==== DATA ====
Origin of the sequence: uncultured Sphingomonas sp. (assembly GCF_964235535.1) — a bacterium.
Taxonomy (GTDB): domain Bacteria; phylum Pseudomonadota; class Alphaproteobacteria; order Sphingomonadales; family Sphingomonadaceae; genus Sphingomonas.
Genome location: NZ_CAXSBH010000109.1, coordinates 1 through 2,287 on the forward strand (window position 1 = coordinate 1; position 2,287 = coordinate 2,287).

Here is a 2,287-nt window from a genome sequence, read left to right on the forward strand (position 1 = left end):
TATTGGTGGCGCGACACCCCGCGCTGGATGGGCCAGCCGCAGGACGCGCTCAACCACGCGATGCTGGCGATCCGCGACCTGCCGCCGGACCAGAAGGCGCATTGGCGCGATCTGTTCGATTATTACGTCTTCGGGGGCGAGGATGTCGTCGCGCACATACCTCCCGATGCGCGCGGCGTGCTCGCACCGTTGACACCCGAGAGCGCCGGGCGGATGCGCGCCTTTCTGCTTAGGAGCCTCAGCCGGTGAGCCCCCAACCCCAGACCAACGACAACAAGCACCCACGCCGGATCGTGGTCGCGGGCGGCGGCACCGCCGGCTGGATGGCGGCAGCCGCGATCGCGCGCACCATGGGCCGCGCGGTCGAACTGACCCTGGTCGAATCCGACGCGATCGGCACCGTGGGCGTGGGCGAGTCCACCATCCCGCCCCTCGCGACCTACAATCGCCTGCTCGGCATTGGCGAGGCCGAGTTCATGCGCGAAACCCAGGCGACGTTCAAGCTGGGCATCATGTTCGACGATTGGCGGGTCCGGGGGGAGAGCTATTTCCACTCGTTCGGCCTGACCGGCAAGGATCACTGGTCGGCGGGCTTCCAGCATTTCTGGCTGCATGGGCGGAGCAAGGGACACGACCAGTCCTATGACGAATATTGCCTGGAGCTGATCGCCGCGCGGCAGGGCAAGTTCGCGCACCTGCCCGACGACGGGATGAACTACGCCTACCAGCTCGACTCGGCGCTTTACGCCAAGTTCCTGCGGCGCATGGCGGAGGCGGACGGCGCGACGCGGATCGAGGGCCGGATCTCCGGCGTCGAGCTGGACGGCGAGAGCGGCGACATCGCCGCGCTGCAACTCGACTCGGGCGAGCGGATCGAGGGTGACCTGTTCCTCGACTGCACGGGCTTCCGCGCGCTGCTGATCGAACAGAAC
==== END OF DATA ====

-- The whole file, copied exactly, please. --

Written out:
Origin of the sequence: uncultured Sphingomonas sp. (assembly GCF_964235535.1) — a bacterium.
Taxonomy (GTDB): domain Bacteria; phylum Pseudomonadota; class Alphaproteobacteria; order Sphingomonadales; family Sphingomonadaceae; genus Sphingomonas.
Genome location: NZ_CAXSBH010000109.1, coordinates 1 through 2,287 on the forward strand (window position 1 = coordinate 1; position 2,287 = coordinate 2,287).

Here is a 2,287-nt window from a genome sequence, read left to right on the forward strand (position 1 = left end):
TATTGGTGGCGCGACACCCCGCGCTGGATGGGCCAGCCGCAGGACGCGCTCAACCACGCGATGCTGGCGATCCGCGACCTGCCGCCGGACCAGAAGGCGCATTGGCGCGATCTGTTCGATTATTACGTCTTCGGGGGCGAGGATGTCGTCGCGCACATACCTCCCGATGCGCGCGGCGTGCTCGCACCGTTGACACCCGAGAGCGCCGGGCGGATGCGCGCCTTTCTGCTTAGGAGCCTCAGCCGGTGAGCCCCCAACCCCAGACCAACGACAACAAGCACCCACGCCGGATCGTGGTCGCGGGCGGCGGCACCGCCGGCTGGATGGCGGCAGCCGCGATCGCGCGCACCATGGGCCGCGCGGTCGAACTGACCCTGGTCGAATCCGACGCGATCGGCACCGTGGGCGTGGGCGAGTCCACCATCCCGCCCCTCGCGACCTACAATCGCCTGCTCGGCATTGGCGAGGCCGAGTTCATGCGCGAAACCCAGGCGACGTTCAAGCTGGGCATCATGTTCGACGATTGGCGGGTCCGGGGGGAGAGCTATTTCCACTCGTTCGGCCTGACCGGCAAGGATCACTGGTCGGCGGGCTTCCAGCATTTCTGGCTGCATGGGCGGAGCAAGGGACACGACCAGTCCTATGACGAATATTGCCTGGAGCTGATCGCCGCGCGGCAGGGCAAGTTCGCGCACCTGCCCGACGACGGGATGAACTACGCCTACCAGCTCGACTCGGCGCTTTACGCCAAGTTCCTGCGGCGCATGGCGGAGGCGGACGGCGCGACGCGGATCGAGGGCCGGATCTCCGGCGTCGAGCTGGACGGCGAGAGCGGCGACATCGCCGCGCTGCAACTCGACTCGGGCGAGCGGATCGAGGGTGACCTGTTCCTCGACTGCACGGGCTTCCGCGCGCTGCTGATCGAACAGAAC